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ExxonMobil Pipeline Company agreed Tuesday to pay a $1.43 million civil penalty for an alleged violation of the Clean Water Act during a 2012 crude pipeline spill in Louisiana.

The United States’ complaint, also filed Tuesday, alleged that Exxon discharged at least 2,800 barrels (117,000 gallons) of crude oil from its North Line pipeline near Torbet, Louisiana.

The complaint was filed by the the Department of Justice (DOJ) and the Environmental Protection Agency.

According to the DOJ, Exxon’s 20/22-inch-diameter pipeline ruptured about 20 miles west of Baton Rouge on April 28, 2012.

The rupture spilled crude into the surrounding area that then flowed into an unnamed tributary connected to Bayou Cholpe.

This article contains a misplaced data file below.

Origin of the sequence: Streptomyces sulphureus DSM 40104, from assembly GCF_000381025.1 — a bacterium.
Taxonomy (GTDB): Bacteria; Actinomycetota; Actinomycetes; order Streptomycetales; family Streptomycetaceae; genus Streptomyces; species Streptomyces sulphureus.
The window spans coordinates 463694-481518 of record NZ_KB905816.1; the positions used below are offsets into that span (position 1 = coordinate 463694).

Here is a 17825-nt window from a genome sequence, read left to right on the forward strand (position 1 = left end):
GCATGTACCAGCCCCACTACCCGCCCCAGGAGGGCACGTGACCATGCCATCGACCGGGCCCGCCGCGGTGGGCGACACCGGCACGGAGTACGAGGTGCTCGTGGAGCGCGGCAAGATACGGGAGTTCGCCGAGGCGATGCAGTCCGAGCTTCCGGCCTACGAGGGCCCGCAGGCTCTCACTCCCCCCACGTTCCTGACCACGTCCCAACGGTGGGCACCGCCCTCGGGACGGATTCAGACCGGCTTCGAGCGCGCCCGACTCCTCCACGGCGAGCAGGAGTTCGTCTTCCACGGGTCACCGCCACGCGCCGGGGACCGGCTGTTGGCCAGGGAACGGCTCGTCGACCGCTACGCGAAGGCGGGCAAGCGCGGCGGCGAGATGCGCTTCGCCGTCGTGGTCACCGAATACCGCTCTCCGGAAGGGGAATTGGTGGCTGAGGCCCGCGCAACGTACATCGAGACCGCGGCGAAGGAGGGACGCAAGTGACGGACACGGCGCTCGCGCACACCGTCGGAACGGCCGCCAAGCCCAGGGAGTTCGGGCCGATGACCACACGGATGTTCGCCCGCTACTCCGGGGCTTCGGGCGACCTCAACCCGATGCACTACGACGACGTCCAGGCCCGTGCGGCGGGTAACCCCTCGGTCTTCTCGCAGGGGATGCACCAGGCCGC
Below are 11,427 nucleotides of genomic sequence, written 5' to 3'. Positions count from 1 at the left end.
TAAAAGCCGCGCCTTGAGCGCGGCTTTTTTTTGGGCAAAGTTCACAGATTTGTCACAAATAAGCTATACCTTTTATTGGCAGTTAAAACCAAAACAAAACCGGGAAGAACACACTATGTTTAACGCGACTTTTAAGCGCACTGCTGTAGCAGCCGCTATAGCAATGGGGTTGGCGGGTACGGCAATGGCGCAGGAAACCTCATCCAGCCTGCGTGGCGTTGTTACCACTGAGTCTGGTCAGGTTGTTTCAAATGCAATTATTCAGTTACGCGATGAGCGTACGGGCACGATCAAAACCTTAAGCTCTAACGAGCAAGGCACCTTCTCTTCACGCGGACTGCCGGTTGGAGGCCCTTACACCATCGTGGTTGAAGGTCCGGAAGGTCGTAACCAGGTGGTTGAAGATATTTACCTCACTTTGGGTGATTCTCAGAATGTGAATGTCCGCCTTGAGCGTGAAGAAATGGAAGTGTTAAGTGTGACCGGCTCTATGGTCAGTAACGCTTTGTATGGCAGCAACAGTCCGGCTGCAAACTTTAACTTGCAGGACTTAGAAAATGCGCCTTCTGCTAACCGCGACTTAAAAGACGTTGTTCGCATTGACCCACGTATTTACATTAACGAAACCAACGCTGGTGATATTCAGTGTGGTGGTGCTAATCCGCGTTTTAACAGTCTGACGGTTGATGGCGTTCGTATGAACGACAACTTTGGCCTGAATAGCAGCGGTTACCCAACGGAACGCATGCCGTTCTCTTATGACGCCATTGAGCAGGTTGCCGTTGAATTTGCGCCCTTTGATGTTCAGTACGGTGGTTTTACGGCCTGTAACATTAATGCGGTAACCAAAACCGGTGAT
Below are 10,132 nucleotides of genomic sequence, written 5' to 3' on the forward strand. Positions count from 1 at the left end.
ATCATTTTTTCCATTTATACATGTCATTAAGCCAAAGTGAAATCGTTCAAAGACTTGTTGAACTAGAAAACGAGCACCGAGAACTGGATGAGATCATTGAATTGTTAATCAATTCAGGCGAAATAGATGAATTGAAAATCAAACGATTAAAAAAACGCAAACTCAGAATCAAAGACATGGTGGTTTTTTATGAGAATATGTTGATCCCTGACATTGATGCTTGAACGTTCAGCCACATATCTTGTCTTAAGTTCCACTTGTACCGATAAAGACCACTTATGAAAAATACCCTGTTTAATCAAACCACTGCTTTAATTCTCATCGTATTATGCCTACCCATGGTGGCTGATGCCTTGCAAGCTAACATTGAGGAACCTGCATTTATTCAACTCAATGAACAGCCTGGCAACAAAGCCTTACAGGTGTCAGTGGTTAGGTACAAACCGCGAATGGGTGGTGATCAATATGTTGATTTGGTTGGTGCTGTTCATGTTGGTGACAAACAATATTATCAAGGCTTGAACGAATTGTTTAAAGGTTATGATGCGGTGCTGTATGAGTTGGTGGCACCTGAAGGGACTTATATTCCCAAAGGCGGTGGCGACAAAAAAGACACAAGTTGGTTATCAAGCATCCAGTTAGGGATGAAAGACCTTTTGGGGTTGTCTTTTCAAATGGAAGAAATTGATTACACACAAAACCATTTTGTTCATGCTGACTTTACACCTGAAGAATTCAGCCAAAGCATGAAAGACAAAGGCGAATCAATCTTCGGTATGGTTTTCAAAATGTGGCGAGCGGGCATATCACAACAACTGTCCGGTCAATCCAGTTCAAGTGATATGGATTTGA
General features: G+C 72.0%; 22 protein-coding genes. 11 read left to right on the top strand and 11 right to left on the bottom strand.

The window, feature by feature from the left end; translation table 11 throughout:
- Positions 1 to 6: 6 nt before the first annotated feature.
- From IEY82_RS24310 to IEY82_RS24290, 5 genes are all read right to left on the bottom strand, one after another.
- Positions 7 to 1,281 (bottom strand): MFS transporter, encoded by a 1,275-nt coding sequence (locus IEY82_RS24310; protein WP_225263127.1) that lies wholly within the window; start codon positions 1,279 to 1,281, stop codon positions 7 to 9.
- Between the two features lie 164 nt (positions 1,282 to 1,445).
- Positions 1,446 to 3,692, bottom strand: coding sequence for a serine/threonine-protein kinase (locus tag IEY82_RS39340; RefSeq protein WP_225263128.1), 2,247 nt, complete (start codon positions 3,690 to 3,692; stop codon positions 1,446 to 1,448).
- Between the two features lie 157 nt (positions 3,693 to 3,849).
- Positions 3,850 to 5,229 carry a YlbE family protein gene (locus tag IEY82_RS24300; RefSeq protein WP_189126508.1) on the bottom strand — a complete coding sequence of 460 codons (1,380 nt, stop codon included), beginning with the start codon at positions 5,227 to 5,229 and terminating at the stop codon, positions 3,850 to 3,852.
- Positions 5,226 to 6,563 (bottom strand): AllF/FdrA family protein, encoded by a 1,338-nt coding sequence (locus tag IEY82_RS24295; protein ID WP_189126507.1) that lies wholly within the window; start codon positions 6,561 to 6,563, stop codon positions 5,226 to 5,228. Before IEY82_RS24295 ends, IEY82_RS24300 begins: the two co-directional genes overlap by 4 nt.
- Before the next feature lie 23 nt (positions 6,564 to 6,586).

A DOJ official said that the settlement “achieves a just result and furthers our enforcement mission.”

The penalty is in addition to the costs Exxon incurred responding to the spill and repairing the pipeline.

Exxon is finishing its cleanup of the spill as ordered by the Louisiana Department of Environmental Quality.

The company is also doing follow-up work and operating under the corrective action order issued by the United States Department of Transportation, Pipeline and Hazardous Materials Safety Administration.

The payment will be be deposited into the federal Oil Spill Liability Trust Fund managed by the National Pollution Fund Center.

The trust fund is used to pay for damages and federal responses stemming from oil and hazardous substances spills.